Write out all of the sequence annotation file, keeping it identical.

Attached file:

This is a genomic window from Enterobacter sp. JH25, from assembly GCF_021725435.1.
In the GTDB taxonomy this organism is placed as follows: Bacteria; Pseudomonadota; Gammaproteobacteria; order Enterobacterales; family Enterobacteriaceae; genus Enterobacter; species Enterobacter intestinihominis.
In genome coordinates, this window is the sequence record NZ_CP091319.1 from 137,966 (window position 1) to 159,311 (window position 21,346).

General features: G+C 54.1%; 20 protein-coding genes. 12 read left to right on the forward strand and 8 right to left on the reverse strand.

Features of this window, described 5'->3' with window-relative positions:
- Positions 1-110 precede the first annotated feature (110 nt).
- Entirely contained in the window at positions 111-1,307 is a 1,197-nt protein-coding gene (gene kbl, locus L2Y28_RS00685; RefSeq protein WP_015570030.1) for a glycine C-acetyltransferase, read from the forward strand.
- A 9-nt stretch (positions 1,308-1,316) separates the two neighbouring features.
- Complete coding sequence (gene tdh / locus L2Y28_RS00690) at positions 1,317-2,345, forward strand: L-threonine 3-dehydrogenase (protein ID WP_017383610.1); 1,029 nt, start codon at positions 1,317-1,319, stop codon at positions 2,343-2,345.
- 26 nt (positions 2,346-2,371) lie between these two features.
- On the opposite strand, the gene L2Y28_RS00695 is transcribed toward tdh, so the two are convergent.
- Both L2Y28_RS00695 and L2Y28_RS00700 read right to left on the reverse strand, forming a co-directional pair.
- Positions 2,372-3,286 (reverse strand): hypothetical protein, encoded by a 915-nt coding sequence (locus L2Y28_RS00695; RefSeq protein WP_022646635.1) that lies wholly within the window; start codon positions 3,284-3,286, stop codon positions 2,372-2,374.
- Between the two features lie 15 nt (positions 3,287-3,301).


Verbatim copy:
This is a genomic window from Enterobacter sp. JH25, from assembly GCF_021725435.1.
In the GTDB taxonomy this organism is placed as follows: Bacteria; Pseudomonadota; Gammaproteobacteria; order Enterobacterales; family Enterobacteriaceae; genus Enterobacter; species Enterobacter intestinihominis.
In genome coordinates, this window is the sequence record NZ_CP091319.1 from 137,966 (window position 1) to 159,311 (window position 21,346).

General features: G+C 54.1%; 20 protein-coding genes. 12 read left to right on the forward strand and 8 right to left on the reverse strand.

Features of this window, described 5'->3' with window-relative positions:
- Positions 1-110 precede the first annotated feature (110 nt).
- Entirely contained in the window at positions 111-1,307 is a 1,197-nt protein-coding gene (gene kbl, locus L2Y28_RS00685; RefSeq protein WP_015570030.1) for a glycine C-acetyltransferase, read from the forward strand.
- A 9-nt stretch (positions 1,308-1,316) separates the two neighbouring features.
- Complete coding sequence (gene tdh / locus L2Y28_RS00690) at positions 1,317-2,345, forward strand: L-threonine 3-dehydrogenase (protein ID WP_017383610.1); 1,029 nt, start codon at positions 1,317-1,319, stop codon at positions 2,343-2,345.
- 26 nt (positions 2,346-2,371) lie between these two features.
- On the opposite strand, the gene L2Y28_RS00695 is transcribed toward tdh, so the two are convergent.
- Both L2Y28_RS00695 and L2Y28_RS00700 read right to left on the reverse strand, forming a co-directional pair.
- Positions 2,372-3,286 (reverse strand): hypothetical protein, encoded by a 915-nt coding sequence (locus L2Y28_RS00695; RefSeq protein WP_022646635.1) that lies wholly within the window; start codon positions 3,284-3,286, stop codon positions 2,372-2,374.
- Between the two features lie 15 nt (positions 3,287-3,301).